Explanation :Like a balance sheet, it shows the snapshot of the accounting records on a specific date. A trial balance usually consists of three columns with the account names listed in the first column and the account balances shown as debits and credits in separate columns. The total debits and credits are then summed at the bottom of the report. Since double entry accounting requires that the debits and credits balance, the trial balance debits must always equal the credits. This is a good double check when you are preparing a trial balance. If your debits don’t equal your credits, you probably don’t have all of the accounts listed or there is an error in one of the balances.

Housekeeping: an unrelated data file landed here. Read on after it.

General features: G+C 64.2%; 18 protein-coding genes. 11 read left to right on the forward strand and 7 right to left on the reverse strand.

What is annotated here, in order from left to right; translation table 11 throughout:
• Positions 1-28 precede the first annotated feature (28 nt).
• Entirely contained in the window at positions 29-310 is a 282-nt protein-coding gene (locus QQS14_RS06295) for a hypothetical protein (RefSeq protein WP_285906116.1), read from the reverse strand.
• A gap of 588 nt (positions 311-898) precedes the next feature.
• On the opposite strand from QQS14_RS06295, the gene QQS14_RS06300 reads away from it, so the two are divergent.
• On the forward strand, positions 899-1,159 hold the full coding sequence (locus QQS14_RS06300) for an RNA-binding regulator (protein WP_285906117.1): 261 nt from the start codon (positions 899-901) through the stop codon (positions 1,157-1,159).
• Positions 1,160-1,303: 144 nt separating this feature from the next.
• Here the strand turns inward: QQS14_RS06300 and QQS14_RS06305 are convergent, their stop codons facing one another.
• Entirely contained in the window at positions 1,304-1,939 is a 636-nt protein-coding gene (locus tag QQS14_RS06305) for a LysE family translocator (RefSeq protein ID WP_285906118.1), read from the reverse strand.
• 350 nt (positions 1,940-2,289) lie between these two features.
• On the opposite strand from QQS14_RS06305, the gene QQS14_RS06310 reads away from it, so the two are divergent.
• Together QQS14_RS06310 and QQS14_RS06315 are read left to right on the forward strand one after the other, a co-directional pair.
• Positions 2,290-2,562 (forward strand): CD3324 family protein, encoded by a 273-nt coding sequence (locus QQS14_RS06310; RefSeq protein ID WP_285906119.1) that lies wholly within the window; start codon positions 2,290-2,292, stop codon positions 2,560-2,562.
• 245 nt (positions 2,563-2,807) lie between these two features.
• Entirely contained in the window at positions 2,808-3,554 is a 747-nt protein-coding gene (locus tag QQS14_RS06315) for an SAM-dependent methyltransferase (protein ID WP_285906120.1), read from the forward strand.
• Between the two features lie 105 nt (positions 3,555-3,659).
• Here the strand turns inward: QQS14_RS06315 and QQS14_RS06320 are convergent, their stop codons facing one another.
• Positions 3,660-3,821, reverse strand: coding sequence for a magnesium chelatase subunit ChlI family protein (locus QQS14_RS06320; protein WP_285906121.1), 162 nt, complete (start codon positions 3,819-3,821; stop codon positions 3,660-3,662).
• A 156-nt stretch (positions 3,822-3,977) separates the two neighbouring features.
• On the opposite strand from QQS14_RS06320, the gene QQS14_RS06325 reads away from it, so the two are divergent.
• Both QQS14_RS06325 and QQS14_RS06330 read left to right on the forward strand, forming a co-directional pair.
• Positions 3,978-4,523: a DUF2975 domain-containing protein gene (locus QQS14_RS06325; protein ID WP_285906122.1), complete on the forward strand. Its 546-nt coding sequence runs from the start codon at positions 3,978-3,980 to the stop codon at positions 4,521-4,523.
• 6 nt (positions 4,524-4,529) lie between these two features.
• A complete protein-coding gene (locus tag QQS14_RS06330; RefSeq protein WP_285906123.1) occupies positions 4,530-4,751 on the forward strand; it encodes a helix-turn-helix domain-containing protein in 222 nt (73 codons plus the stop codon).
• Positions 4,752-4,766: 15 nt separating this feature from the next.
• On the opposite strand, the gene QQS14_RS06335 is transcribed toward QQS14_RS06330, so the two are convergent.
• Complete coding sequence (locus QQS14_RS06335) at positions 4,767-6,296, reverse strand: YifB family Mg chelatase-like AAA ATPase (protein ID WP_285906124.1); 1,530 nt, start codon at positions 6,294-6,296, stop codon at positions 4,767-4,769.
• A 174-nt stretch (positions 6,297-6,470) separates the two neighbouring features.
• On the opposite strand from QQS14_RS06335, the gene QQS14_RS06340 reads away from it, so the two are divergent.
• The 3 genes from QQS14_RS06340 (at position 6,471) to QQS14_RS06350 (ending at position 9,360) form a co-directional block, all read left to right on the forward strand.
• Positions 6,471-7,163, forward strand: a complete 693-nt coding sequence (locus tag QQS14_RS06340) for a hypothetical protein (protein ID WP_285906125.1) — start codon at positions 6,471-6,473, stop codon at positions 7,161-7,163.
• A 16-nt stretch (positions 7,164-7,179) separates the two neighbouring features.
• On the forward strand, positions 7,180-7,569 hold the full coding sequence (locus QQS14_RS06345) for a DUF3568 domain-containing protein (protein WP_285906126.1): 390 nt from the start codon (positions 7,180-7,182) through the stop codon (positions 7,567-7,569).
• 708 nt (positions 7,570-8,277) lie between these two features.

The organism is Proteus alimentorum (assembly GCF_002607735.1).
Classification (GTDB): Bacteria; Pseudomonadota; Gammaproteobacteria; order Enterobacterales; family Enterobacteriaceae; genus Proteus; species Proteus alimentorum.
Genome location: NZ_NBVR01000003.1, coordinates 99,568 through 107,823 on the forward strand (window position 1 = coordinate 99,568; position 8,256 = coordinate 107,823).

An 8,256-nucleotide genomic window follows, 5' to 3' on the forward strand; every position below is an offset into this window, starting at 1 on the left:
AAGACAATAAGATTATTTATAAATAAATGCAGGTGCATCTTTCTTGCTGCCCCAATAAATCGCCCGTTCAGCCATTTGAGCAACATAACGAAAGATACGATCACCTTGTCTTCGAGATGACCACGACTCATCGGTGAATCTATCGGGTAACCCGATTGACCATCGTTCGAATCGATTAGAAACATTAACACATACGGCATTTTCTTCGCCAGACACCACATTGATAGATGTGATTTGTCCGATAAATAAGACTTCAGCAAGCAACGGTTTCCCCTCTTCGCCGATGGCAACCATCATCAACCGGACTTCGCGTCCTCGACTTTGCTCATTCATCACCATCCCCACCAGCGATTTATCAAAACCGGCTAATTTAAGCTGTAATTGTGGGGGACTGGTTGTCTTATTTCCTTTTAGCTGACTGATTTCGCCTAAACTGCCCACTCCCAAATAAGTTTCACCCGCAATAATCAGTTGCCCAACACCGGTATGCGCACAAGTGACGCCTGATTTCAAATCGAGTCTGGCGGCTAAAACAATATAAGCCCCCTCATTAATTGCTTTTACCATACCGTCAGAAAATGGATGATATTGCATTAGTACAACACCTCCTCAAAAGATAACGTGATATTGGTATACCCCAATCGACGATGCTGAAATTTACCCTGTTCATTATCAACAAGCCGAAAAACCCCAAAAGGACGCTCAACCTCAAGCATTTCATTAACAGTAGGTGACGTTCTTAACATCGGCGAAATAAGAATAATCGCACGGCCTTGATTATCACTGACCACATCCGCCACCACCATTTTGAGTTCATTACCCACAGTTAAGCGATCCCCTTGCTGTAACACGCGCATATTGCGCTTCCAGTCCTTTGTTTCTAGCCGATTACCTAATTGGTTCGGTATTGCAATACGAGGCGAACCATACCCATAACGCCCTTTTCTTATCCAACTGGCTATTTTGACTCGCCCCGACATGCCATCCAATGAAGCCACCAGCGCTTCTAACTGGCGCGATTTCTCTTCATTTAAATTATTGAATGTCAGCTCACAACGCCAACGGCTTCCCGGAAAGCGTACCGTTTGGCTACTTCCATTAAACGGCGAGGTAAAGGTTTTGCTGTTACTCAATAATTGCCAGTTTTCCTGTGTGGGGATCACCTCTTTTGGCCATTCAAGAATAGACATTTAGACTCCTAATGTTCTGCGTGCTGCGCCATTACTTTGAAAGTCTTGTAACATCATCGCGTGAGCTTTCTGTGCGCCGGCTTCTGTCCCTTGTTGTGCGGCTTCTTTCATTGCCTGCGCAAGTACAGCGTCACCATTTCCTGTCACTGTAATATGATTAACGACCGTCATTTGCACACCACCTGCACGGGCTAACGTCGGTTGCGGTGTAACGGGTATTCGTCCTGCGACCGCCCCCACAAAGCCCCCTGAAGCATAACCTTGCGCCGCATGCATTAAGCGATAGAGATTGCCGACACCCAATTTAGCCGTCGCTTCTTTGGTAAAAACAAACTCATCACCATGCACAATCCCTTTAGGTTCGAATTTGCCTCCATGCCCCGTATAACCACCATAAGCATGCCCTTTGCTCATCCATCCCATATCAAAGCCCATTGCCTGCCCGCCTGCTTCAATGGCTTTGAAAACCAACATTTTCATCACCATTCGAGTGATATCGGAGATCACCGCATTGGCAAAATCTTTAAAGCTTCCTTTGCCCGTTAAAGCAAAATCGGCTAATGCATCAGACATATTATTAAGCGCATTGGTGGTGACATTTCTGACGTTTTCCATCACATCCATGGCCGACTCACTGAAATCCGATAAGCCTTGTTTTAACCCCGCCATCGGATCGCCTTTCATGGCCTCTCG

In a nutshell :
- A trial balance is a worksheet with two columns, one for debits and one for credits, that ensures a company’s bookkeeping is mathematically correct.
- The debits and credits include all business transactions for a company over a certain period, including the sum of such accounts as assets, expenses, liabilities, and revenues.
- Debits and credits of a trial balance being equal ensure there are no mathematical errors, but there could still be mistakes or errors in the accounting systems.